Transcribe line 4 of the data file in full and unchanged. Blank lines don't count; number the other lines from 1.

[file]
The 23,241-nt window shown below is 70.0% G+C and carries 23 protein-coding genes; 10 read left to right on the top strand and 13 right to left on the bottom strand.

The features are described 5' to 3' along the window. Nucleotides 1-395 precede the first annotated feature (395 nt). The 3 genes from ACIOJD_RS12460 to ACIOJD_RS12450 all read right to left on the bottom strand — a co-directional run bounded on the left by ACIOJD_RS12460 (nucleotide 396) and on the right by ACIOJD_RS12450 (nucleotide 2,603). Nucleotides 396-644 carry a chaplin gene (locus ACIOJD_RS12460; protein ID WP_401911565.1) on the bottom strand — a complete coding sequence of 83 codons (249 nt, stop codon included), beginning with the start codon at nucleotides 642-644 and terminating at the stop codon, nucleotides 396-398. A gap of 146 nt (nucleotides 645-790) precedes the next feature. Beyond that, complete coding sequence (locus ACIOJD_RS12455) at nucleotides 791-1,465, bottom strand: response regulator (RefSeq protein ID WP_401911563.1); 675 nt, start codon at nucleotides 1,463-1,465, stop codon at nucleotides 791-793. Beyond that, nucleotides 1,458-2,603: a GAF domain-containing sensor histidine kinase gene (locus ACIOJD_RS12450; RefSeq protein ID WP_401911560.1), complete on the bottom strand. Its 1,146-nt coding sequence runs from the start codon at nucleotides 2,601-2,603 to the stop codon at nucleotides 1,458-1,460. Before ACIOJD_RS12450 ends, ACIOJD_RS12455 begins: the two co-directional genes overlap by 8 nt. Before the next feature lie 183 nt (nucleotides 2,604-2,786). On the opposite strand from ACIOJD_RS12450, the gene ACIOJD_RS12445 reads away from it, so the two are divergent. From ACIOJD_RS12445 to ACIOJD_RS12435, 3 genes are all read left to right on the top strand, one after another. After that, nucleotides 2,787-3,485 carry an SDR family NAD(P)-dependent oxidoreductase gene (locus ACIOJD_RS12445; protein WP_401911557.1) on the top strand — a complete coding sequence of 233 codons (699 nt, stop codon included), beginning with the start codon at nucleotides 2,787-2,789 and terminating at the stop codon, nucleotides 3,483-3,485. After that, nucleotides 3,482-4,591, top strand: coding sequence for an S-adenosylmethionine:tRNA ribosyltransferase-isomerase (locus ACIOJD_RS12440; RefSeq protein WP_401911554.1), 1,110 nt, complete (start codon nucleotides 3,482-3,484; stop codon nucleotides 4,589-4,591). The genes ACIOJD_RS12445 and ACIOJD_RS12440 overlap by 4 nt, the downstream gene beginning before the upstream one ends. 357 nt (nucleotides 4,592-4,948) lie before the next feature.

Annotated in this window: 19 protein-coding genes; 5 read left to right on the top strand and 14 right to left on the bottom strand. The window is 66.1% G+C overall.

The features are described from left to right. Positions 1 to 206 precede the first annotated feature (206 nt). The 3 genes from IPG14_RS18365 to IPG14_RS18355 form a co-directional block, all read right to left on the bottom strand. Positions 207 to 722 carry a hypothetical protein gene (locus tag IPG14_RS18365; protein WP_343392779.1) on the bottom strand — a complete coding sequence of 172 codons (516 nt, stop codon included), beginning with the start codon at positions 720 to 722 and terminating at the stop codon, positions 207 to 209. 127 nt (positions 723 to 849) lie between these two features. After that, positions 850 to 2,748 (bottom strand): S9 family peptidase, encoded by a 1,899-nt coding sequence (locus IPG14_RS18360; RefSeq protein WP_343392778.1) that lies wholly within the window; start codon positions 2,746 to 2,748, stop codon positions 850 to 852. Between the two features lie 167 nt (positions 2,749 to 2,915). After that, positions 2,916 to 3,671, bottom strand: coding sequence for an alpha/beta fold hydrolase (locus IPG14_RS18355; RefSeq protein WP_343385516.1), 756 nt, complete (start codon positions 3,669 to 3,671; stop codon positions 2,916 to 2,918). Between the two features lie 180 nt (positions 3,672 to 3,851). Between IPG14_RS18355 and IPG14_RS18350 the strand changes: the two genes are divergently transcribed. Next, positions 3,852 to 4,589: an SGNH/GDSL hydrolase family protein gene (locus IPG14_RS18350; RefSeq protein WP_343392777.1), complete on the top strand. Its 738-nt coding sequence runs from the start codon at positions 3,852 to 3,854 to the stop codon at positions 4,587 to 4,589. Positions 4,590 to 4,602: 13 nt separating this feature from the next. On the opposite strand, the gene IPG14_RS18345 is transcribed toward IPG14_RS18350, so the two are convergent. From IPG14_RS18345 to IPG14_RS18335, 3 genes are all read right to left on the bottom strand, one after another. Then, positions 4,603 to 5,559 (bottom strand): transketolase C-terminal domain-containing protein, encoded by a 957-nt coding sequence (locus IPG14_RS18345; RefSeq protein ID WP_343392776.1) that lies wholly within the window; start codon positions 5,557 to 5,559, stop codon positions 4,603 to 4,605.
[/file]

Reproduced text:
The features are described from left to right. Positions 1 to 206 precede the first annotated feature (206 nt). The 3 genes from IPG14_RS18365 to IPG14_RS18355 form a co-directional block, all read right to left on the bottom strand. Positions 207 to 722 carry a hypothetical protein gene (locus tag IPG14_RS18365; protein WP_343392779.1) on the bottom strand — a complete coding sequence of 172 codons (516 nt, stop codon included), beginning with the start codon at positions 720 to 722 and terminating at the stop codon, positions 207 to 209. 127 nt (positions 723 to 849) lie between these two features. After that, positions 850 to 2,748 (bottom strand): S9 family peptidase, encoded by a 1,899-nt coding sequence (locus IPG14_RS18360; RefSeq protein WP_343392778.1) that lies wholly within the window; start codon positions 2,746 to 2,748, stop codon positions 850 to 852. Between the two features lie 167 nt (positions 2,749 to 2,915). After that, positions 2,916 to 3,671, bottom strand: coding sequence for an alpha/beta fold hydrolase (locus IPG14_RS18355; RefSeq protein WP_343385516.1), 756 nt, complete (start codon positions 3,669 to 3,671; stop codon positions 2,916 to 2,918). Between the two features lie 180 nt (positions 3,672 to 3,851). Between IPG14_RS18355 and IPG14_RS18350 the strand changes: the two genes are divergently transcribed. Next, positions 3,852 to 4,589: an SGNH/GDSL hydrolase family protein gene (locus IPG14_RS18350; RefSeq protein WP_343392777.1), complete on the top strand. Its 738-nt coding sequence runs from the start codon at positions 3,852 to 3,854 to the stop codon at positions 4,587 to 4,589. Positions 4,590 to 4,602: 13 nt separating this feature from the next. On the opposite strand, the gene IPG14_RS18345 is transcribed toward IPG14_RS18350, so the two are convergent. From IPG14_RS18345 to IPG14_RS18335, 3 genes are all read right to left on the bottom strand, one after another. Then, positions 4,603 to 5,559 (bottom strand): transketolase C-terminal domain-containing protein, encoded by a 957-nt coding sequence (locus IPG14_RS18345; RefSeq protein ID WP_343392776.1) that lies wholly within the window; start codon positions 5,557 to 5,559, stop codon positions 4,603 to 4,605.